Women with fibromyalgia (group of common rheumatoid disorders (not involving the joints) characterized by achy pain, tenderness, and stiffness of muscles) seem to have less physical strength and endurance than healthy women, so they might benefit from an appropriate training programme, suggests a new study by Finnish researchers. Fibromyalgia, which is characterized by pain, fatigue and difficulty in sleeping, is most common to women after menopause.
Some research in pre-menopausal women has found lower-than-normal muscle strength and aerobic capacity, the researchers add, but fitness has not been investigated in postmenopausal women with fibromyalgia.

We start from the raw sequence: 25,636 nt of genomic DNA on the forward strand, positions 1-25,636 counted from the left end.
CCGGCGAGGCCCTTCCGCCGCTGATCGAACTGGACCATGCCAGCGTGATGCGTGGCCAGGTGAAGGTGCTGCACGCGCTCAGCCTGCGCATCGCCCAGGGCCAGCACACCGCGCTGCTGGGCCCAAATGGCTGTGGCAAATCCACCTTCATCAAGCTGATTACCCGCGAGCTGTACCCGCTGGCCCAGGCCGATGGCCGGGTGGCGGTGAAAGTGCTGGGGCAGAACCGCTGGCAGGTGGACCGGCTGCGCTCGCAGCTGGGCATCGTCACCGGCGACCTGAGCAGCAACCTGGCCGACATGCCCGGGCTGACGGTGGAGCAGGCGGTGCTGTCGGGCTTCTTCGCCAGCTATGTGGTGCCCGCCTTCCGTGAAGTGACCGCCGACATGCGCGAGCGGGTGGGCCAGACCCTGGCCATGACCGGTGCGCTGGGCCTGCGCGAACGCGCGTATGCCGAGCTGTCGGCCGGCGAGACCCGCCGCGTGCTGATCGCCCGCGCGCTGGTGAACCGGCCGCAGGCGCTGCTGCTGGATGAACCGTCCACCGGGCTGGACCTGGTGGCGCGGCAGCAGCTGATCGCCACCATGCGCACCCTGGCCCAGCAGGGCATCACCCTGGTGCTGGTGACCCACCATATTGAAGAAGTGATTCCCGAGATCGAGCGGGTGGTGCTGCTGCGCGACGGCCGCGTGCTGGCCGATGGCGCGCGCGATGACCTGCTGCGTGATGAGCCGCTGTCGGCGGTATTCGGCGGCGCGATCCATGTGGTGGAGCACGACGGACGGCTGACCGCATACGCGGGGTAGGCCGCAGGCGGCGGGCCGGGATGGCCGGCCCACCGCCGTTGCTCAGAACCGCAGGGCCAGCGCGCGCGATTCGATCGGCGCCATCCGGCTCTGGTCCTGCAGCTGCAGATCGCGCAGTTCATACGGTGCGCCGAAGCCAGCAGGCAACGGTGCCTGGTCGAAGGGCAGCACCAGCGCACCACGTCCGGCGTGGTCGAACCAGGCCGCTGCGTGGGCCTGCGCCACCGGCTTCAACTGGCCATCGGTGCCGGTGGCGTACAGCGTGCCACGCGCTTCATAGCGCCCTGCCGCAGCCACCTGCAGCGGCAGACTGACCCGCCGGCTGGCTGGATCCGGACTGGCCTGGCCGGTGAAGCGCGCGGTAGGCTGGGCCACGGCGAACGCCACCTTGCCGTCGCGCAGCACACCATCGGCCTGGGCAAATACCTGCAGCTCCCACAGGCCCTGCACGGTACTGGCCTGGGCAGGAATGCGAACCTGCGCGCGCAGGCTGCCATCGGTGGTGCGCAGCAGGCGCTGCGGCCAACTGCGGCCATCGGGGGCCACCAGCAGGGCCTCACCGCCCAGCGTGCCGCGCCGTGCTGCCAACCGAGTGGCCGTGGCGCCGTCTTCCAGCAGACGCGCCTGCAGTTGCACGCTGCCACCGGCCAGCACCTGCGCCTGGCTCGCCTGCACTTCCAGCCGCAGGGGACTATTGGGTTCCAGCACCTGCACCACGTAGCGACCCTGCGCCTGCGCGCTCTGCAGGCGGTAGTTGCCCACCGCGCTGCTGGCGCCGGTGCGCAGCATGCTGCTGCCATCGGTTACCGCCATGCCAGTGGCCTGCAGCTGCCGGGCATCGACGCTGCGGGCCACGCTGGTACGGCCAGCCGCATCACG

The study found that there was no difference between fibromyalgia patients and healthy women in upper body strength, but the women with fibromyalgia did have less muscle strength in their legs.
Upon exercise testing, the women in the fibromyalgia group reached exhaustion at a lower maximal heart rate, but oxygen uptake was the same in both groups. This suggests that the fibromyalgia patients were less able to stand physical loading and resist overall fatigue.
The results suggest that more attention should be paid to train muscle performance, together with overall training of physical fitness, when developing rehabilitation programmes for postmenopausal women with fibromyalgia.
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